The Arrow–Lind principle (also Arrow–Lind theorem) states that under certain assumptions, the social cost of the risk moves to zero as the population tends to infinity, so that projects can be evaluated on the basis of expected net benefit alone.[1]


The theorem has three assumptions:

  1. the government foots all costs initially and only when the benefits are being distributed should it attempt recovery through taxation
  2. the return of the project must be independent of individual income. In case it is not, the risk premium ρ > 0 if they are positively correlated, and ρ < 0 if negatively correlated.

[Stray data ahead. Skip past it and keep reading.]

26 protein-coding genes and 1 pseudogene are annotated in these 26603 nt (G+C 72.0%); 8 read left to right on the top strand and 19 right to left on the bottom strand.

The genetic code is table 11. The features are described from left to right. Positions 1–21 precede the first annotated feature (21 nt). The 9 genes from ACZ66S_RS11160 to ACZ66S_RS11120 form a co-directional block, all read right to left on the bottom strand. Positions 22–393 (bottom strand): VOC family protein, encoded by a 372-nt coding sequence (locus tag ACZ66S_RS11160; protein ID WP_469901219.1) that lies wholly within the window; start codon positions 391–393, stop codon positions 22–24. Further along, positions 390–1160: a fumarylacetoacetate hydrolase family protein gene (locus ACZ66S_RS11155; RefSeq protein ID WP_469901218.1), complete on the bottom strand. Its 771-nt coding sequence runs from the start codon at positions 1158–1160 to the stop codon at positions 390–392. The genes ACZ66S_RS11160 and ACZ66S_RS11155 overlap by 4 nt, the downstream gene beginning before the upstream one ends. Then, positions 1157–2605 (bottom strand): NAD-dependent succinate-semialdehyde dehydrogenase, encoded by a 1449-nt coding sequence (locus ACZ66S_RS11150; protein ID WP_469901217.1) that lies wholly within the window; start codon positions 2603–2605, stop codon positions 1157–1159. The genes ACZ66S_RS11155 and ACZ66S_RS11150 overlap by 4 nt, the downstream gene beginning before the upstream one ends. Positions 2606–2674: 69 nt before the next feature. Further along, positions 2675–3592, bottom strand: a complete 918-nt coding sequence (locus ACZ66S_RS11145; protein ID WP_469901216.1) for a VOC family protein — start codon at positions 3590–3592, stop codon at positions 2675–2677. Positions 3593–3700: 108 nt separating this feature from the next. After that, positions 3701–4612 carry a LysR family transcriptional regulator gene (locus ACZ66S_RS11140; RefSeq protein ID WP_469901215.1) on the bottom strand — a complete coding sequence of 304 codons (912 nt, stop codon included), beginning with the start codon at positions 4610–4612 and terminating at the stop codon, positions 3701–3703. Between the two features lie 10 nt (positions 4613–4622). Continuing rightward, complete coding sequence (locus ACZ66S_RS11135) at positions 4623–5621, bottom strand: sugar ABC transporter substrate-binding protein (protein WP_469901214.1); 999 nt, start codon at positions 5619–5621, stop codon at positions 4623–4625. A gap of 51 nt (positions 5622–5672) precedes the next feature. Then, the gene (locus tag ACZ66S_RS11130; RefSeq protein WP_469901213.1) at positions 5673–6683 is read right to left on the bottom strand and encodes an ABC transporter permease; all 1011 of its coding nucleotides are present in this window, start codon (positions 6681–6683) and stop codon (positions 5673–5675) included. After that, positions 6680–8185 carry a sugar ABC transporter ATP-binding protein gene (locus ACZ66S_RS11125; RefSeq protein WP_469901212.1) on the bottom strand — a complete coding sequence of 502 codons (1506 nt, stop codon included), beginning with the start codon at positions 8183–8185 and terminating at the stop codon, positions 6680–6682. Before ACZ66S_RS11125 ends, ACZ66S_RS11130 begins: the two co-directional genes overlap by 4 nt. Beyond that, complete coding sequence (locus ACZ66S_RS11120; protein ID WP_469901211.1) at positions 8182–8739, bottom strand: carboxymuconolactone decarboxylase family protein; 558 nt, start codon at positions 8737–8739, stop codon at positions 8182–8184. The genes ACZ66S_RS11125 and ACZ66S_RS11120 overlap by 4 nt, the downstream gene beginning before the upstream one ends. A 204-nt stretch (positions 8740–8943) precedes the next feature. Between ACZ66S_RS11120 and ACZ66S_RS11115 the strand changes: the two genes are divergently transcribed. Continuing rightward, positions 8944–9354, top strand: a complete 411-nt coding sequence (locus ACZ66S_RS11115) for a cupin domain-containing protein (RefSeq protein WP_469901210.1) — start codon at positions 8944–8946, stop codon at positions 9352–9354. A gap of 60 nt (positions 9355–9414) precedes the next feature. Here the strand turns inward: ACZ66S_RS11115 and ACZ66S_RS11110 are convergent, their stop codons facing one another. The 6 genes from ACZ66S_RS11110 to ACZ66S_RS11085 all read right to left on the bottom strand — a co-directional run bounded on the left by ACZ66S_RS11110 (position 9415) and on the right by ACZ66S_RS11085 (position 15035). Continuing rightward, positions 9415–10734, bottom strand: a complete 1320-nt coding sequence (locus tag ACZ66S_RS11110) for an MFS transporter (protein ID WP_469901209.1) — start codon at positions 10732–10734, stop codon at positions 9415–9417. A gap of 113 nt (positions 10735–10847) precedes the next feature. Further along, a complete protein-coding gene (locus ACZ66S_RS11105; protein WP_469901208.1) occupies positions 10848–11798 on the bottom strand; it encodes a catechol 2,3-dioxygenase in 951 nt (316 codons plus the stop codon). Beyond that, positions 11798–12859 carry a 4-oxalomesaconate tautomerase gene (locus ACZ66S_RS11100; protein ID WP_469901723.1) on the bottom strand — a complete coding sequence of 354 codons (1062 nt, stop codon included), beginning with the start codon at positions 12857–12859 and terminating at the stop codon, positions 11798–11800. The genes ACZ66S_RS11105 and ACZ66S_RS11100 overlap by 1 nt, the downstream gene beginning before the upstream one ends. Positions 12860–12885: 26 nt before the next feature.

3. the returns must be spread out over a reasonably large number of individuals

Although the returns of public projects are usually very well spread out (highways, schools, hospitals et cetera) it is usually hard to justify the first assumption since the money is almost invariably taken out of the government's revenue stream and hence an individual's income.

The theorem has extensive ramifications in the fields of cost-benefit analysis, welfare economy, public administration and urban planning, macro-economics and such. The most direct impact is on costing of public sector projects where the theorem justifies using a riskless discount rate when considering expected returns.

The theorem was first given by Kenneth Arrow, winner of the Sveriges Riksbank Prize in Economic Sciences in Memory of Alfred Nobel in 1972, and Robert Lind in 1970.


See also

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